I try to be positive and hopeful in my writing for the most part but that doesn’t mean I am unaware of the massive files of sorrow in our world. That is one of the reasons we need poets so much. They seem able to breathe out hope right in the middle of horror. A poem can be like a band-aid on a gaping wound. In his book, Poet’s Choice, Edward Hirsch claims that he carries poetry like a flashlight. Even in sad poems, he says, where suffering is one of the central elements, the majesty of poetry is that it works against the suffering it describes and restores us to what is deepest in ourselves. (Edward Hirsch) I totally understand what he is saying and I relate to the poem below:
And in this frigid hour, when the earth
Smells of human dust and is so sad,
I want to knock on every door
And beg forgiveness of I don’t know whom,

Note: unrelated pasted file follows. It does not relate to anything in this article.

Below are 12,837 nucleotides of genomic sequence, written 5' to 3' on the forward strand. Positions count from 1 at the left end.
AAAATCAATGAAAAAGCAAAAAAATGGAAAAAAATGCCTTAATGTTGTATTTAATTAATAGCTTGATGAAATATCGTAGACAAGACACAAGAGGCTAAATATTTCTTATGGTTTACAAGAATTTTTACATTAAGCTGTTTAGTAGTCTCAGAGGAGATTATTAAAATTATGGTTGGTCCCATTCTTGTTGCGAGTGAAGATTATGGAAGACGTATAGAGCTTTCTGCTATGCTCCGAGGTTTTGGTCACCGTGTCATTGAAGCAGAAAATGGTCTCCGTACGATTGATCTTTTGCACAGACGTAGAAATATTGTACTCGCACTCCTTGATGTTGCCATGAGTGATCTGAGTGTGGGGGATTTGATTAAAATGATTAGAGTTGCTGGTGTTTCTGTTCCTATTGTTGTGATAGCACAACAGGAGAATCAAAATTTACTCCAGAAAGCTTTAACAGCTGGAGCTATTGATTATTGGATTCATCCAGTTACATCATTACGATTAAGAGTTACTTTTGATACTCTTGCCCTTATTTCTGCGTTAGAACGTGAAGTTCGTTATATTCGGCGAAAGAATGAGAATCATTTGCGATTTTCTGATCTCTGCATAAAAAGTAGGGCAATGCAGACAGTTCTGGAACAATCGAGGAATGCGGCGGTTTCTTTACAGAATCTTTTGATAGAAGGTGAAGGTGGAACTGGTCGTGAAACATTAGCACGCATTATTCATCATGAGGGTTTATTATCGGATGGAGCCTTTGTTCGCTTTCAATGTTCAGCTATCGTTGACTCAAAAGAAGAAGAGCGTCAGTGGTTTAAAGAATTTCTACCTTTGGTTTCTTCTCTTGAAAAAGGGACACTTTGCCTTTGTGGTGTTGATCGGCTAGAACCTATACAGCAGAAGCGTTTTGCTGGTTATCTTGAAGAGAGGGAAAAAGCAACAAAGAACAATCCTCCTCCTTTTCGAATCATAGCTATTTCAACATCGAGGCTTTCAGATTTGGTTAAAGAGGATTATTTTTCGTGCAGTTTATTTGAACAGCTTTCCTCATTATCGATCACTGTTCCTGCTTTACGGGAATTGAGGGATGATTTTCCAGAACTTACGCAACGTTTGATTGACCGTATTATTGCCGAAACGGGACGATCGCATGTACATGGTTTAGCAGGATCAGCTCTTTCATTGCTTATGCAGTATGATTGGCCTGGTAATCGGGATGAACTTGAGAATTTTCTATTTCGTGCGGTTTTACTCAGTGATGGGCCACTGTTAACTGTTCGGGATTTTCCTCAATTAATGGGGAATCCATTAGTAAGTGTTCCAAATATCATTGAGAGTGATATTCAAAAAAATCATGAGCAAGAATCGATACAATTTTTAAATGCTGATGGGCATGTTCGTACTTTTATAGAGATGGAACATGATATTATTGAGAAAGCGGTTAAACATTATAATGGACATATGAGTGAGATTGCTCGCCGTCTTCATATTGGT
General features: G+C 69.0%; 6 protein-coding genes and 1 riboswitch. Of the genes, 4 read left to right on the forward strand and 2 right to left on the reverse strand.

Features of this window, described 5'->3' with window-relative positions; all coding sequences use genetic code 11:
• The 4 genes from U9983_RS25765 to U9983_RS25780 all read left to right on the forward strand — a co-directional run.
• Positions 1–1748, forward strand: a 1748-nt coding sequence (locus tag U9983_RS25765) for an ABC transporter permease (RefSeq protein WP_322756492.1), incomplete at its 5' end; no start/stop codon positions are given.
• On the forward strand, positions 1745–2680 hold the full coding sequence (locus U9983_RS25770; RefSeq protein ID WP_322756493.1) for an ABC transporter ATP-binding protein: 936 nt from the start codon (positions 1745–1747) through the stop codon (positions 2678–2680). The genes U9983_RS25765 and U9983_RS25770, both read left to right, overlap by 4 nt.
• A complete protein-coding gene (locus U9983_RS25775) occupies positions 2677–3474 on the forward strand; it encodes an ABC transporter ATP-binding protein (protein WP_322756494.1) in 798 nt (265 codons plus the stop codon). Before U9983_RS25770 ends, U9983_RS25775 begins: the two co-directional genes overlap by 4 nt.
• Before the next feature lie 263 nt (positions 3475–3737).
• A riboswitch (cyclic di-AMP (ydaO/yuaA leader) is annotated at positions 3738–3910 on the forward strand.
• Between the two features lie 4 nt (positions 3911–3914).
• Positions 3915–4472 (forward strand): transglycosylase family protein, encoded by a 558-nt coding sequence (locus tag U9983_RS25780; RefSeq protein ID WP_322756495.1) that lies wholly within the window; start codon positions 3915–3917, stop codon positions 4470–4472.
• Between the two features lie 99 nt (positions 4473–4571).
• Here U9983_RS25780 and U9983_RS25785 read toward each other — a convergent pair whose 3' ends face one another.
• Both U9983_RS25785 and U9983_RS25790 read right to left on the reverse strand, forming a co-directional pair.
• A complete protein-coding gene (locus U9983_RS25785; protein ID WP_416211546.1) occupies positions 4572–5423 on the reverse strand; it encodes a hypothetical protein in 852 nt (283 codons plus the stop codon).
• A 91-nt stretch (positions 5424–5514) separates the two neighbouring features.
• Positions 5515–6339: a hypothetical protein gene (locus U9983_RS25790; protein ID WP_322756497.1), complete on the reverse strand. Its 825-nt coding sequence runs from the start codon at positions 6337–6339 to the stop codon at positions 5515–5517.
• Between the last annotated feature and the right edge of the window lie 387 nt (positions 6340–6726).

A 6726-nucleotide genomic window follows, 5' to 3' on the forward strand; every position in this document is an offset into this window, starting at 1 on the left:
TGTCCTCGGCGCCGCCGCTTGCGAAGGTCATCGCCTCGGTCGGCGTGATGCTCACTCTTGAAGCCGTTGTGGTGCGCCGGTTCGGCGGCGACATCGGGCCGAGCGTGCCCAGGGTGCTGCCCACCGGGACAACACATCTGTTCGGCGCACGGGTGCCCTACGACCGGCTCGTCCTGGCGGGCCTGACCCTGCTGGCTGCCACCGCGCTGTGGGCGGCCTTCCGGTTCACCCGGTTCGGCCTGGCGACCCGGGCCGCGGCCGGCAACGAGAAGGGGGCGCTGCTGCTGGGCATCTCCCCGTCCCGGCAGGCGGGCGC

And bake bits of fresh bread for him (or her)
Here, in the oven of my heart…!
–Cesar Vallejo,, “Our Bread”
Me too! Those words are exactly my sentiments. I want to forgive and be forgiven for any small part that I may be playing in the sorrows of the world. In the oven of my heart, I too, would like to bake fresh bread and offer it to you and to the world. I believe that in the midst of all the chaos, a new creation is in our reach and every day we are invited in some small way to be a part of the creating.
In one of her poems, Anna Akhmatova asks, Why then do we not despair? The premise of this poem is that with so much that is torn, tattered, and broken, with so much violence and seeming hate there are other things to behold and remember: the smell of cherry blossoms wafting across meadows, the blue birds return to nest building and the melody of songbirds, the return of the seasons, the stunning colors of leftover sun and so much more. Although remembering these things does not negate the pain and brokenness, it is like a healing balm of hope to keep us from despair. Perhaps you can break bread with someone this week, diminishing some of their anguish.